Output grows highest in 4 years
The monthly report showed that February’s industrial output jumped 2.5 percent from last month, the highest growth rate in the four years since March 2011 (4 percent). Consumption also rose 2.8 percent month on month, further boosted by increased retail and food sales.
However, poor performance in January (-2 percent) largely affected the jump in output.
Compared to January, several key industries showed growth, such as: mining and manufacturing (2.6 percent); construction (4.5 percent); service (1.6 percent); public administration (7.5 percent.)
Despite the drop in leisure (2.9 percent) and publishing, broadcasting and information dissemination (0.4 percent), the increase in retail and wholesale (3.7 percent) and finance and insurance (2.9 percent) pulled overall growth in the service sector.
Surging sales at grocery stores (13 percent) and large-scale hyper-markets (22.6 percent) pushed up consumption year on year. Retail and food sales also advanced 4.6 percent and 5.5 percent, respectively, year on year.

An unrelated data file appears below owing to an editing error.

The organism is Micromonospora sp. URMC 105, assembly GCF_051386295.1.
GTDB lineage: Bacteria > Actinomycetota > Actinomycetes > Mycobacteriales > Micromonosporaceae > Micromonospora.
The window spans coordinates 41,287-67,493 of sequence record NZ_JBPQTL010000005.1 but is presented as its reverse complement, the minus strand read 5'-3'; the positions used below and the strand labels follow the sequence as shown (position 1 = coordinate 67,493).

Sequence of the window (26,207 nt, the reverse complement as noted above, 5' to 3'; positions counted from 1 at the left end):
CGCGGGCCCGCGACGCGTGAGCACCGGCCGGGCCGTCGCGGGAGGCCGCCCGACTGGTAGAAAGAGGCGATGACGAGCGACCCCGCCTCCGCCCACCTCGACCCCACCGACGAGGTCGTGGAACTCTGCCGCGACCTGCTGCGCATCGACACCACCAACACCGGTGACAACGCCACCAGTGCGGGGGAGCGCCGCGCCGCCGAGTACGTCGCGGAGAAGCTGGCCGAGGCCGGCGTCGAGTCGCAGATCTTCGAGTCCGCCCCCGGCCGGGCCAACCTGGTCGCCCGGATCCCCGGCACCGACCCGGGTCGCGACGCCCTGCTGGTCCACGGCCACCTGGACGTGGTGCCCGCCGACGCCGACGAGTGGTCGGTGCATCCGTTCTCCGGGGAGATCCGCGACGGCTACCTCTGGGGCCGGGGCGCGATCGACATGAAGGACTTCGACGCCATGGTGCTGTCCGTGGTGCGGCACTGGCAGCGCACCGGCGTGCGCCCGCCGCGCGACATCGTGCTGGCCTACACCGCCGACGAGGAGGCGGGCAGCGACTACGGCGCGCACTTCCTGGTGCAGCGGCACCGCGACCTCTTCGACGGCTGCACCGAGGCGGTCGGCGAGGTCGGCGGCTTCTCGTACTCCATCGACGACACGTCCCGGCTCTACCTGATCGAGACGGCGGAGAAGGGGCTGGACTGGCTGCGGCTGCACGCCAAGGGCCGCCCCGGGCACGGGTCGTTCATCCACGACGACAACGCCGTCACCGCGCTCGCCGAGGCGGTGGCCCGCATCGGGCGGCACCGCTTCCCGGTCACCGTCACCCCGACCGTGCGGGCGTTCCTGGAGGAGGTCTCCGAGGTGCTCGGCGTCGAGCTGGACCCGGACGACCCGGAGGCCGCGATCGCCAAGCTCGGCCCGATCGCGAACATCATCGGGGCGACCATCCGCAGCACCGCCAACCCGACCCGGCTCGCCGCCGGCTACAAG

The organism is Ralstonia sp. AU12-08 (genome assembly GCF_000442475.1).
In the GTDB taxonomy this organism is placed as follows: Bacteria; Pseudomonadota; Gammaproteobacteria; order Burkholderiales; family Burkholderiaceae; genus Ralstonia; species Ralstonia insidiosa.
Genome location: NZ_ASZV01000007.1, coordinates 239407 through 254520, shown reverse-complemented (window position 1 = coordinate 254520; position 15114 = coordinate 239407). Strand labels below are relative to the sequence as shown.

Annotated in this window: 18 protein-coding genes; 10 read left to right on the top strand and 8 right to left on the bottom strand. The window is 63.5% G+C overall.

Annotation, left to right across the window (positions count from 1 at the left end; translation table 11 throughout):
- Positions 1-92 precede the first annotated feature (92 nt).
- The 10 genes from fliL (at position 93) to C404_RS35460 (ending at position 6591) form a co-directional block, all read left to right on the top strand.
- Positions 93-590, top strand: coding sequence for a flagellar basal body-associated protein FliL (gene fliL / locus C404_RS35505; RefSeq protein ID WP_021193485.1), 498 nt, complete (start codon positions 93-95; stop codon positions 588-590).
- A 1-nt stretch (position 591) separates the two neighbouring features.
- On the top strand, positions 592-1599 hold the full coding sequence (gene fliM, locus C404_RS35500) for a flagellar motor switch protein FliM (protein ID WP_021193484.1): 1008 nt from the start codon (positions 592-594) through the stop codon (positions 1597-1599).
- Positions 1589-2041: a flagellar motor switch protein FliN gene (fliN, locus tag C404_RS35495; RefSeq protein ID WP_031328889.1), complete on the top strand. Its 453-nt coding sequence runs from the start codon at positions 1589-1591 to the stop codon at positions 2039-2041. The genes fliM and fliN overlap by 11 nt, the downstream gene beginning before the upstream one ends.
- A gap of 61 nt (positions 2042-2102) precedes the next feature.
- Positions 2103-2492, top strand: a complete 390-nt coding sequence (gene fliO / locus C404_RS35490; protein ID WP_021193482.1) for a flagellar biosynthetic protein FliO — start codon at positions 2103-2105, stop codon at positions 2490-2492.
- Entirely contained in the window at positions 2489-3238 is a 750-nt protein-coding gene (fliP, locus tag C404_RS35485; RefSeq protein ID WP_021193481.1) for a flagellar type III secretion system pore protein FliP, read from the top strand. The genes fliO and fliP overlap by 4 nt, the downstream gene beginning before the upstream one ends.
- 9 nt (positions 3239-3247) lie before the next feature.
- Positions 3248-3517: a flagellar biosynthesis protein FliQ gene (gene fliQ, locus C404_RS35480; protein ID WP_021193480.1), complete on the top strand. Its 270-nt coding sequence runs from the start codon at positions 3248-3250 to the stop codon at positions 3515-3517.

The report added that facility investment expanded 3.6 percent from last month, pulled by special purpose machinery and precision machines.
Orders for machinery dropped in the non-manufacturing sector by 13.3 percent year on year, while orders rose in manufacturing, which includes the automobile and electronics industries, leading to a 1.4 percent overall rise.
The construction industry saw a 4 percent decrease in orders from last year, while orders for civil engineering shrank by 12.7 percent, which included a drop in bridge construction orders (92.6 percent).
For builders, state-run construction companies saw a 49.7 percent decrease in orders, while private builders recorded a 29.3 percent increase in orders.
“Between January and February, the average industrial output growth rate grew only 0.1 percent compared to growth in the fourth quarter of 2014,” Park Byeong-seon, an official from Statistics Korea, said at Tuesday’s press briefing at the Sejong city government complex. “Although February showed signs of improvement, we can’t say the signs are strong due to calendar effects.”
BY KIM HEE-JIN [firstname.lastname@example.org]